Renal manifestations of scleroderma are common, affecting up to 25% of patients. Some patients (5-10%) can present with a scleroderma renal crisis (SRC). These patients have abrupt onset of hypertension, acute renal failure 4.
For a general discussion of scleroderma, please refer to the parent article: scleroderma.
The pathophysiology is very similar to malignant nephrosclerosis and is characterized by pronounced constriction of arcuate and interlobular arterioles resulting in focal cortical ischemia. However, in scleroderma this is a primary process that subsequently produces hypertension.
Histopathologic changes of small arcuate and interlobular arterioles are:
- fibrinoid necrosis
- hyperplastic fibroblastic arteriolitis
- glomerular sclerosis
- spotted nephrogram: manifested as diffuse, spotty lucencies throughout renal parenchyma due to small patchy areas of focal ischemia secondary to arteriolar severe narrowing and thrombosis without abnormalities of the large caliber renal arteries whereas, in malignant nephrosclerosis, major arteries are shown to be dilated due to chronicity of process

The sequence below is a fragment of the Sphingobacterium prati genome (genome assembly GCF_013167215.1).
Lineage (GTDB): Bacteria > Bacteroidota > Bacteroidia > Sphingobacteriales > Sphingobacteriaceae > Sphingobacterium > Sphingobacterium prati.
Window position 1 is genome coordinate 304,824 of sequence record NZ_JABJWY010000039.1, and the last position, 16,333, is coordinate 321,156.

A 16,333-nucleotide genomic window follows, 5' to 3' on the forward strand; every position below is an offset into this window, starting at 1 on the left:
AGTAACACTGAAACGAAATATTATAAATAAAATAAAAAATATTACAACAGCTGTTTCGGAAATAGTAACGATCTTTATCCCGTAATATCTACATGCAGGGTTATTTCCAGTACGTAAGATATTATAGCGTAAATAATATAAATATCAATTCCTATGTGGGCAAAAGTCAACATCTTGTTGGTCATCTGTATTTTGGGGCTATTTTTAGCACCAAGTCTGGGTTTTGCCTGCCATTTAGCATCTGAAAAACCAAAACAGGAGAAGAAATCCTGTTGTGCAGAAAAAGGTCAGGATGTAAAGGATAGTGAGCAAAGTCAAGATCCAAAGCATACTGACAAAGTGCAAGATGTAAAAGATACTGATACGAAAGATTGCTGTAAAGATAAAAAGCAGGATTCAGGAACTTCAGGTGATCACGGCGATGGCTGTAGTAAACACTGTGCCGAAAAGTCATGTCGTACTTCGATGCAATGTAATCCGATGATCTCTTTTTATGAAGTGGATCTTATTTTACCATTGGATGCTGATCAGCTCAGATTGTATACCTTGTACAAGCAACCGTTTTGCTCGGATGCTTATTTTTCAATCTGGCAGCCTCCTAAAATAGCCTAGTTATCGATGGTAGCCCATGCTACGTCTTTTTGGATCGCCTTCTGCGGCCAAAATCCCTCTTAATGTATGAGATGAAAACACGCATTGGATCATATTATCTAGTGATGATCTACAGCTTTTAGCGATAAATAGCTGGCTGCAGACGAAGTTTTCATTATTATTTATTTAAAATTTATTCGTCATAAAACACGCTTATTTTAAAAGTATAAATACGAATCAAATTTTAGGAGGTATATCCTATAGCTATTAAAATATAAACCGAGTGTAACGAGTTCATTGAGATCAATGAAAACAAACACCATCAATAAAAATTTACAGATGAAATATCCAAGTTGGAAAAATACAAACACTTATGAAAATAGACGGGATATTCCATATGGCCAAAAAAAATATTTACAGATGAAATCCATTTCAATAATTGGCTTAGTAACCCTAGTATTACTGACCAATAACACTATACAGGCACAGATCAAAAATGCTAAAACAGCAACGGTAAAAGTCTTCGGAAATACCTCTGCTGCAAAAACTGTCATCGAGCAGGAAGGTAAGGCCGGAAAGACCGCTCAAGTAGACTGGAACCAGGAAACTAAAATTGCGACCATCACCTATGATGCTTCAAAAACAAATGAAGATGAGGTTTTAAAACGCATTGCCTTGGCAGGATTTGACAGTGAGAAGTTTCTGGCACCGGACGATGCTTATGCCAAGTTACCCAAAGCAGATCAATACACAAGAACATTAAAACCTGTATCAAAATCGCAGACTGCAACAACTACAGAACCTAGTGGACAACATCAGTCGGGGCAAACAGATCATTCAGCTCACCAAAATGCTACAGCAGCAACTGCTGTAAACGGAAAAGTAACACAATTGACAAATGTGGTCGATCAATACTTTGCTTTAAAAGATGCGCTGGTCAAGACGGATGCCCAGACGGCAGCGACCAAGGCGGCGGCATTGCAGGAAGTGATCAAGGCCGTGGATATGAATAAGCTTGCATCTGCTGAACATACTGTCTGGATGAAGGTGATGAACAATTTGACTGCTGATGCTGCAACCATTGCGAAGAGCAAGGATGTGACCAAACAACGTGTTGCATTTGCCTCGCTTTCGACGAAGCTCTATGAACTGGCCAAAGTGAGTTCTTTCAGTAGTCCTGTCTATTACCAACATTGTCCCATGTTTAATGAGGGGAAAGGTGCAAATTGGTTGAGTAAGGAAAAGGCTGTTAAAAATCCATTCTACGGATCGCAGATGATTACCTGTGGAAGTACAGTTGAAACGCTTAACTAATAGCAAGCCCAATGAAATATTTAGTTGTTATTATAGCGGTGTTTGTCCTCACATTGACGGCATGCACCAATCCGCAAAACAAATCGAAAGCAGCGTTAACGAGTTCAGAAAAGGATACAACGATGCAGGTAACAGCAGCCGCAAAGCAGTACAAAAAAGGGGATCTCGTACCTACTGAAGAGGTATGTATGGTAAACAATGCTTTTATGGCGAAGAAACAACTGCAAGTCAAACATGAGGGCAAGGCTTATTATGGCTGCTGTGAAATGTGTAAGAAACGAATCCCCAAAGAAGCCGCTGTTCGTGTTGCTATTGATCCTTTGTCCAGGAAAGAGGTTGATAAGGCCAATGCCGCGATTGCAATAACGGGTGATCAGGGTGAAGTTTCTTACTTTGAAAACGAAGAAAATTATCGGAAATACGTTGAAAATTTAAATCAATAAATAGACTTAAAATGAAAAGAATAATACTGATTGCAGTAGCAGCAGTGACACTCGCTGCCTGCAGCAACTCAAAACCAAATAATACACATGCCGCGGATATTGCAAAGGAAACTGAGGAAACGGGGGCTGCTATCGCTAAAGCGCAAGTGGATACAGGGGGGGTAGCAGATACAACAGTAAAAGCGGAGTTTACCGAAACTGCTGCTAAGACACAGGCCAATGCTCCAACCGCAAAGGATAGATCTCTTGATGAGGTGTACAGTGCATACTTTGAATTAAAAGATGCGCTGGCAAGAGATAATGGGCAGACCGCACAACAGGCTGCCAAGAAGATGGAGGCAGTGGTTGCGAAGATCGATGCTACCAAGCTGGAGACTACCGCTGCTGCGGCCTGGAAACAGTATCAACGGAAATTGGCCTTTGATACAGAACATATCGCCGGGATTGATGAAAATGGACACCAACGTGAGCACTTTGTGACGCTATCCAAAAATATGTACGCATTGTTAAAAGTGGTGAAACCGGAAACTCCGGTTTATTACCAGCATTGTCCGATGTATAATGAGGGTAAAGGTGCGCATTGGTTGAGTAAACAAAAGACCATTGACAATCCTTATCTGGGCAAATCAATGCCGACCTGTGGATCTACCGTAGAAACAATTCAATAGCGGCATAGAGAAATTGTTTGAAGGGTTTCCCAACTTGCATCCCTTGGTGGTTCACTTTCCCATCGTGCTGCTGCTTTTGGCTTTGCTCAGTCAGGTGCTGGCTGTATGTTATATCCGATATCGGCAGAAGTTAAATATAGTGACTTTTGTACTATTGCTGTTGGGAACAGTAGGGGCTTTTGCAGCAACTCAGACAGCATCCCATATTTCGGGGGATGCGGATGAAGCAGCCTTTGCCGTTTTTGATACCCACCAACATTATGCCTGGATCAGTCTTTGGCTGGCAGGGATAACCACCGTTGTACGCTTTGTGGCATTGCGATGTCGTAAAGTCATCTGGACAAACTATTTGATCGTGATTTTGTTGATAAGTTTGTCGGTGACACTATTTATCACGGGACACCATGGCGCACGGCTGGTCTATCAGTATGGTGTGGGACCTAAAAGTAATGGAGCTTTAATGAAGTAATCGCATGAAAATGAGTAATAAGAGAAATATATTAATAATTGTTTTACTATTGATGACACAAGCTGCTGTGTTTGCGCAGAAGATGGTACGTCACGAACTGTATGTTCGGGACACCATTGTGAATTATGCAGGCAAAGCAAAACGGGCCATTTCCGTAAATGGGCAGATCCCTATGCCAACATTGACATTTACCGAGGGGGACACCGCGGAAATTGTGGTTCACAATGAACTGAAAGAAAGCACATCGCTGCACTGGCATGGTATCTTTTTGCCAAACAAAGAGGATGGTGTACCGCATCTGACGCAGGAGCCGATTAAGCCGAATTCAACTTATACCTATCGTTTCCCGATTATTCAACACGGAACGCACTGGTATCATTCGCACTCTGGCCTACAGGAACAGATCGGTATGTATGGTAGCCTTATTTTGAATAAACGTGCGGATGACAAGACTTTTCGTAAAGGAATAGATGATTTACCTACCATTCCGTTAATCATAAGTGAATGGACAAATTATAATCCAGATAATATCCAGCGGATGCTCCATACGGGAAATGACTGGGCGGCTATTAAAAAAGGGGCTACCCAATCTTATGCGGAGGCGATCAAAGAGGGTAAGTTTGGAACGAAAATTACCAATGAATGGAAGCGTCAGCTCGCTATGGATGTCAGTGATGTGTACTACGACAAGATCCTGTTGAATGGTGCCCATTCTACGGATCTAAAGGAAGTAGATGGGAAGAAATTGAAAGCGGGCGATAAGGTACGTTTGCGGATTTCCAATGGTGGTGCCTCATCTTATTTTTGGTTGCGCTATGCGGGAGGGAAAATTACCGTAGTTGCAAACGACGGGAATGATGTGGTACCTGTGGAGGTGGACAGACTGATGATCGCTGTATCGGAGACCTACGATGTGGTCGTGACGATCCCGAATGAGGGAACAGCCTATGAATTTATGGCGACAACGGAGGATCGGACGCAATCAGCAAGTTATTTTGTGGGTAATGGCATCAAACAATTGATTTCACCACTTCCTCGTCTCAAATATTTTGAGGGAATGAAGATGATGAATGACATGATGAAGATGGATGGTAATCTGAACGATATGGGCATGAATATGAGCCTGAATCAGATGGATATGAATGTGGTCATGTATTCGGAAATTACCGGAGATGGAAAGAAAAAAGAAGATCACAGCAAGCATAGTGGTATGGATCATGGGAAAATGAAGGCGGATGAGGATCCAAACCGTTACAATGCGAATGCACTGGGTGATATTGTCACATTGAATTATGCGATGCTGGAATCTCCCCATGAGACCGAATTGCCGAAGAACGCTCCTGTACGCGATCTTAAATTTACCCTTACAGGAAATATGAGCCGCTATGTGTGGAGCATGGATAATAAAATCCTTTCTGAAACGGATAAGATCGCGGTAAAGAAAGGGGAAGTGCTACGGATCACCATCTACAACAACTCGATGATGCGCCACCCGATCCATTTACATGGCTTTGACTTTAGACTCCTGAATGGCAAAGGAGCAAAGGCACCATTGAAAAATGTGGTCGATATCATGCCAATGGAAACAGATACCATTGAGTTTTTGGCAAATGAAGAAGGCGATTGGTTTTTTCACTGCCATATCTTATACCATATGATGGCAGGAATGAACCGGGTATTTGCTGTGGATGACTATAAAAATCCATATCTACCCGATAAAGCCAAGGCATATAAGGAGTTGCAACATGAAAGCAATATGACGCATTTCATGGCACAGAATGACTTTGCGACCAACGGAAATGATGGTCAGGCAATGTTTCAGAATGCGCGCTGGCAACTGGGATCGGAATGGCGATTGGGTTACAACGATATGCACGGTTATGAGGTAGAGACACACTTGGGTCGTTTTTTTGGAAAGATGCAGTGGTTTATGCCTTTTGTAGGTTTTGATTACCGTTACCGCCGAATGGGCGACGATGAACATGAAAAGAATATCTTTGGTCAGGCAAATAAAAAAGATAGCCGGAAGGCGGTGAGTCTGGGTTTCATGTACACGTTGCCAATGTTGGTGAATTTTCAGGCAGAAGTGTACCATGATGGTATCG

- 1. Harrison's rheumatology. McGraw-Hill Professional. ISBN:0071457437. Read it at Google Books - Find it at Amazon
- 2. Winograd J, Schimmel DH, Palubinskas AJ. The spotted nephrogram of renal scleroderma. AJR Am J Roentgenol. 1976;126 (4): 734-8. doi:10.2214/ajr.126.4.734 - Pubmed citation
- 3. Kumar V, Abbas AK, Aster JC et-al. Robbins and Cotran pathologic basis of disease. Saunders. ISBN:1416031219. Read it at Google Books - Find it at Amazon
- 4. Denton CP, Lapadula G, Mouthon L et-al. Renal complications and scleroderma renal crisis. Rheumatology (Oxford). 2009;48 Suppl 3 (suppl 3): iii32-5. doi:10.1093/rheumatology/ken483 - Pubmed citation
- 5. Steen VD, Syzd A, Johnson JP et-al. Kidney disease other than renal crisis in patients with diffuse scleroderma. J. Rheumatol. 2005;32 (4): 649-55. Pubmed citation